Yes, you can afford it!


Worried about the financial commitment of a French property? Karen Tait finds ways to help you afford the dream…

1) Get canny with currency

If you need to buy euros for your property purchase, you can start saving before you’ve even looked for a property by managing’ exchange rates. What you pay for your euros translates to what you pay for your property – for example, if you were buying a house for €200,000 earlier this year when the exchange rate was 1.2, you would have paid �166,667, whereas at the rate at the time of writing of 1.5, you’d pay �133,333, saving around �33,000.

First of all, make sure you shop around; there can be a significant difference in rates offered by high-street banks and specialist currency companies, so spend a little time investigating your options.

You also have the option to spot’ or forward’ buy currency. With a spot contract, you buy currency on the spot’, at an agreed exchange rate. Clearly you’ll need the funds available at that time, but you don’t have to buy your euros all at once, you could break it down into several smaller transactions.

Forward buying currency enables you to fix a rate for a period of time, sometimes up to two years, thereby minimising currency risk. You might want to do this when you sign the initial sales contract, the compromis de vente, for example, so you know what rate you’ll pay when you exchange a few months later.

You could also enter into a regular payment plan; for example, if you’re making mortgage payments in euros, requiring sterling exchange. Also consider stop loss’ or limit’ orders, where you can fix a minimum or optimum rate; these can be used separately or combined.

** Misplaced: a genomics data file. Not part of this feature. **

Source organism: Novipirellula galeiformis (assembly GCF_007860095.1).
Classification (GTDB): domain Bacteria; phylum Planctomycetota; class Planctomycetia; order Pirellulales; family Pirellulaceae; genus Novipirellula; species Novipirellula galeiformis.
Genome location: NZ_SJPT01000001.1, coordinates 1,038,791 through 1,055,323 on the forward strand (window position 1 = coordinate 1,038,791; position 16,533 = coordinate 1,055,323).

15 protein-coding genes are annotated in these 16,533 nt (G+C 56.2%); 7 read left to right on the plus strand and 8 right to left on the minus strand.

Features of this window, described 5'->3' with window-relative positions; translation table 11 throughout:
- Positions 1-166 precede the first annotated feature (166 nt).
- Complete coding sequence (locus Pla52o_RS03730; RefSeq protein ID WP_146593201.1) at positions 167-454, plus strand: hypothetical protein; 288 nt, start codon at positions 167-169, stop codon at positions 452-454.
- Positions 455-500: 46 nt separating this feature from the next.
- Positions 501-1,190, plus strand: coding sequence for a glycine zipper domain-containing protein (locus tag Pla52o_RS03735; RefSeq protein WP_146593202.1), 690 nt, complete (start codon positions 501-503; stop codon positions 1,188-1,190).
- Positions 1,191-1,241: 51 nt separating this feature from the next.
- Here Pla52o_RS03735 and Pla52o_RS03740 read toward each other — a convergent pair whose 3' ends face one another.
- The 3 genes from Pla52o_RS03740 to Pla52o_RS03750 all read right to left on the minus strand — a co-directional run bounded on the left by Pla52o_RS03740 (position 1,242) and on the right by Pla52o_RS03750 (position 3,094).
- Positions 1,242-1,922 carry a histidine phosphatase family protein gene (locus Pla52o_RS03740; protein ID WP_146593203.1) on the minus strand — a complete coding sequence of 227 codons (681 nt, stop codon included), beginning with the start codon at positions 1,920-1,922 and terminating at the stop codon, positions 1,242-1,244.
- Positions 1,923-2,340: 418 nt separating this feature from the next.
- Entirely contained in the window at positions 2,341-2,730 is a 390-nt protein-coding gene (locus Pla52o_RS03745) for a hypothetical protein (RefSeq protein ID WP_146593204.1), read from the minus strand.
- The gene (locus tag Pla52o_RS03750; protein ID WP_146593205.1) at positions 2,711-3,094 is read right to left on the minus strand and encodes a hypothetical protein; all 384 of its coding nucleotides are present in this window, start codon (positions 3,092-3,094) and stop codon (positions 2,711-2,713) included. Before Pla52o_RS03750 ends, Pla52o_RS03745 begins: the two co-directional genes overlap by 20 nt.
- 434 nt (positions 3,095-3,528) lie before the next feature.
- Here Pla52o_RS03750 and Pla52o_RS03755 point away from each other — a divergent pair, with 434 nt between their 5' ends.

2) Downsize your dreams

If you think you can’t afford a place in France, perhaps you simply need to revise your plans and consider somewhere smaller or less perfect’. It doesn’t mean giving up on your dream home, but it could get you a foot on the ladder. Why not consider a studio or apartment, for example? It might not be the country cottage surrounded by vineyards that you dreamed of, but you’d still get a piece of the French lifestyle you long for. If you’re a first-time buyer in France, this kind of holiday home can work well for lots of reasons, not least from the low-maintenance and lock-up-and-leave angle.

Perhaps you think you need lots of bedrooms for visitors – but do you really? How often would you be there on your own, and how often with guests??When guests do visit, could they stay in a local B&B, hotel, g�te or campsite instead?

Likewise, do you really need a huge garden? Especially if it’s only going to be a holiday home. Consider how much work a garden needs to keep it in shape. Perhaps a courtyard or even a terrace or balcony would be fine after all.

You can always buy a bigger place in the future – maybe trade in the holiday apartment for a full-time home…

3) Location, location, location

Where you buy also has a huge impact on your budget. If you dream of the Riviera, but know you can’t afford it, why not head down the coast into Languedoc-Roussillon, where prices are considerably lower. Or if you’d always imagined buying in the Dordogne, you could hop over the border into Limousin where, again, househunters get more value for money.

In recent years, British househunters have searched further afield from the traditionally popular areas, sometimes creating new hotspots and capitalising on their purchase as house prices in the new areas rose correspondingly – another reason to extend your search parameters.

4) Bag a bargain

If you need a reason to buy now, rather than waiting just a bit longer, it’s surely to strike while prices are so low. It’s a buyer’s market but these things have a way of turning, and before you know it, all the bargains that have come out of difficult market conditions will have been snapped up. The last year or so has seen some incredible reductions in prices by vendors keen to sell, putting many properties at prices not seen in years. But prices are creeping up again, so don’t wait too long!

5) Brush up your bartering skills